My daughter has, unfortunately, gone into anaphylactic shock one time in her life and that day will always haunt me. I almost lost her that day, and the swelling was so horrible I didn’t even recognize her.
I don’t want anyone ever to experience the terror I felt that day.
The only way to prevent an anaphylactic reaction is complete avoidance. That seems easy, but it isn’t as straightforward as that in a world that revolves around food in a seemingly anti-food allergy world. It’s easier than you may think. If you get in the mindset that you choose to not allow food allergies to rule you, it makes it easier to let go of the food dependency you thought you had.
A type of food (really, a protein from the food) that becomes an allergy is because the immune system has decided that food is the enemy. The body thinks that food is something harmful and it freaks out by producing antibodies called Immunoglobulin E (IgE). Our immune system is what protects our body from harm, and in the case of food allergies our immune system is being a bit paranoid – no one knows why some people’s immune systems develop allergies, and no one understands why the magnitude of the reaction varies so much.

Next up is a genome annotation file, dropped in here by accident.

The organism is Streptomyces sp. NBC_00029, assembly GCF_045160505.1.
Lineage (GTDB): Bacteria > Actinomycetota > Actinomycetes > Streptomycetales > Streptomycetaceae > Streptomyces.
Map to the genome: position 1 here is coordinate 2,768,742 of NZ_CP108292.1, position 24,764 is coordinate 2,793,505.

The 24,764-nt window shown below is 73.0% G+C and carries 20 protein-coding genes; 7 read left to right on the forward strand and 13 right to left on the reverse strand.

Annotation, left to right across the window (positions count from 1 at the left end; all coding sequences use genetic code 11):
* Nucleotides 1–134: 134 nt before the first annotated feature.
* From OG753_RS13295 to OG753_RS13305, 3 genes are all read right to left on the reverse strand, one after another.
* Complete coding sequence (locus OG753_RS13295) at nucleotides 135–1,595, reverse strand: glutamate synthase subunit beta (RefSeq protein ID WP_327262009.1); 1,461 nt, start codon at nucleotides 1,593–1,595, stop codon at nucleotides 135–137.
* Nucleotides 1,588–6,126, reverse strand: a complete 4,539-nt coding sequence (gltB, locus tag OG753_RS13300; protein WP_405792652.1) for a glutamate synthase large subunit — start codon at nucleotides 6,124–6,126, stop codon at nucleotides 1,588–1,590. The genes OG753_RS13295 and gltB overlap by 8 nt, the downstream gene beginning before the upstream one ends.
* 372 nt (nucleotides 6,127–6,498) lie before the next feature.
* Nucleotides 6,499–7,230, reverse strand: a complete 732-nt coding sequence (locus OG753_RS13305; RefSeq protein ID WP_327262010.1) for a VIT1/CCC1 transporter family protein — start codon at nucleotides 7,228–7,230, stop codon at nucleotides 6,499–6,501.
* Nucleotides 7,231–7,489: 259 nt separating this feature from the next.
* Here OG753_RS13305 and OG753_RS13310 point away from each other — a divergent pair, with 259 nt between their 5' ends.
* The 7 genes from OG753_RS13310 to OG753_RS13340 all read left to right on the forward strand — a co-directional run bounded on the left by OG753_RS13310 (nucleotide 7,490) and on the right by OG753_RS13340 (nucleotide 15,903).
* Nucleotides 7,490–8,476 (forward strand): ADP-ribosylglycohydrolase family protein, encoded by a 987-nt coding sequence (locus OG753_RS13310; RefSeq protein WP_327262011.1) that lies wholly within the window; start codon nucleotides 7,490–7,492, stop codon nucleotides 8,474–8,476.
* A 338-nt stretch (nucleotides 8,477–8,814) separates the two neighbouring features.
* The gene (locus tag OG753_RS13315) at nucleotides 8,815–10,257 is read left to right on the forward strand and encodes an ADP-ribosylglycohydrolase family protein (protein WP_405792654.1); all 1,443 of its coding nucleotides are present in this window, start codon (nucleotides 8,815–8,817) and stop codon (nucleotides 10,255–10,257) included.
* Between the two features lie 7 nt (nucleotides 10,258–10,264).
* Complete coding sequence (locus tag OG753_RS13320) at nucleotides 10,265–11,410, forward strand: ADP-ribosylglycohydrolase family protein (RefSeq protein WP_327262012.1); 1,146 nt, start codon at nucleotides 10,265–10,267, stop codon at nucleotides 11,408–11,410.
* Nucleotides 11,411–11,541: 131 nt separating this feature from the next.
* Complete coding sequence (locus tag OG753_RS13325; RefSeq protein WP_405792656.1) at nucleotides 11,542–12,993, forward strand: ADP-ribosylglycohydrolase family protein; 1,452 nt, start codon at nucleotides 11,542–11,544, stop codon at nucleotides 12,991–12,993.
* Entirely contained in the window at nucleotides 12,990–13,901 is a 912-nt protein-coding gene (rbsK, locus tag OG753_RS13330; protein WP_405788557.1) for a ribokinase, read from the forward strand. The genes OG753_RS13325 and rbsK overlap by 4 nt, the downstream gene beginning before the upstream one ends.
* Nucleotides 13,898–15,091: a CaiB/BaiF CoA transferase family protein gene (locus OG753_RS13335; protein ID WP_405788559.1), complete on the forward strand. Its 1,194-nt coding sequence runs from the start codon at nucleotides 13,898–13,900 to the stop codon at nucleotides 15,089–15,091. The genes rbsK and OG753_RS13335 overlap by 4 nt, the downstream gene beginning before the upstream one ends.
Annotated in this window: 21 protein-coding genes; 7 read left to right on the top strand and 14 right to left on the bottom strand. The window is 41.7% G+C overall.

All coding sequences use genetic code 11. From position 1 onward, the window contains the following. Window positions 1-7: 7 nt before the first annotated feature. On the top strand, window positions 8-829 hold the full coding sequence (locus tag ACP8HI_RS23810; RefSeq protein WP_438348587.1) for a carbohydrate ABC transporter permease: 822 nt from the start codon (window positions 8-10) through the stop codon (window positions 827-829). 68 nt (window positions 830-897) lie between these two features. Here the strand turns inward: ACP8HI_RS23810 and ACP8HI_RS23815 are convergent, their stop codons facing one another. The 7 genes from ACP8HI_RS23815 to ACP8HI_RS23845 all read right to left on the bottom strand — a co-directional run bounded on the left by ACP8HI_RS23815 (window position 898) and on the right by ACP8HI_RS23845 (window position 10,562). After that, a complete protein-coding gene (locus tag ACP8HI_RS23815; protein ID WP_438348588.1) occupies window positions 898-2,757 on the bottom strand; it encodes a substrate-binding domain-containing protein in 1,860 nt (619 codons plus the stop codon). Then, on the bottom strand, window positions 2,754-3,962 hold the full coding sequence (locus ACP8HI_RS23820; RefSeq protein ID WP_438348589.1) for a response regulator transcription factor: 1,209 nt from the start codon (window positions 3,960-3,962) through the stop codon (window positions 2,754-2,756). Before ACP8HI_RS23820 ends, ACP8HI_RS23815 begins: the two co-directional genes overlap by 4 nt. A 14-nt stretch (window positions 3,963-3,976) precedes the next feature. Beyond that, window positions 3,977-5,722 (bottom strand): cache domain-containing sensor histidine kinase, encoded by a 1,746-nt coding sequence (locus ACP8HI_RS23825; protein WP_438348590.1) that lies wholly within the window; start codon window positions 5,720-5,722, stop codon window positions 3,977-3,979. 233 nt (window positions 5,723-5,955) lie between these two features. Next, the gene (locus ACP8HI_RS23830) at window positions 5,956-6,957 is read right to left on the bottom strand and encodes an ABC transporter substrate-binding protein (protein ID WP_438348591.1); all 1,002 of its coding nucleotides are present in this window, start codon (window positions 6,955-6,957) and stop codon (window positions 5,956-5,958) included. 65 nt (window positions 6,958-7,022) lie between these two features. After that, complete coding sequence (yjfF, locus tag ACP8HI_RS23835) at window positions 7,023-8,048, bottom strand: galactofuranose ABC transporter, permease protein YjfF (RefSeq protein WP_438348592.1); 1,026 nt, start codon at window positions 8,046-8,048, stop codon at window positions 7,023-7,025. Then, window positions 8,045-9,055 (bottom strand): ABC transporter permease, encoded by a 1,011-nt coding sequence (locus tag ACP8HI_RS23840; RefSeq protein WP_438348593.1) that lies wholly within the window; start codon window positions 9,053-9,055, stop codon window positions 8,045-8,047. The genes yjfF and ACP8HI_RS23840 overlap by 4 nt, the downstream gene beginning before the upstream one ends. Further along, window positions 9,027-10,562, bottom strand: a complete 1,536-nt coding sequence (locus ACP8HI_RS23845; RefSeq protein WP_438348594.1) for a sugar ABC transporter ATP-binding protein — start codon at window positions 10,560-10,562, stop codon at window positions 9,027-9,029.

If you know about Oral Immunotherapy that is a different topic that involves a clinical setting, initiated and controlled by a board-certified allergist and immunologist over a length of time. Exposure to a food allergy in a clinical setting is a different circumstance than being exposed sporadically. Oral Immunotherapy is not something anyone does without a doctor overseeing the progression. I just want to clarify the difference, so there isn’t a misunderstanding of the two.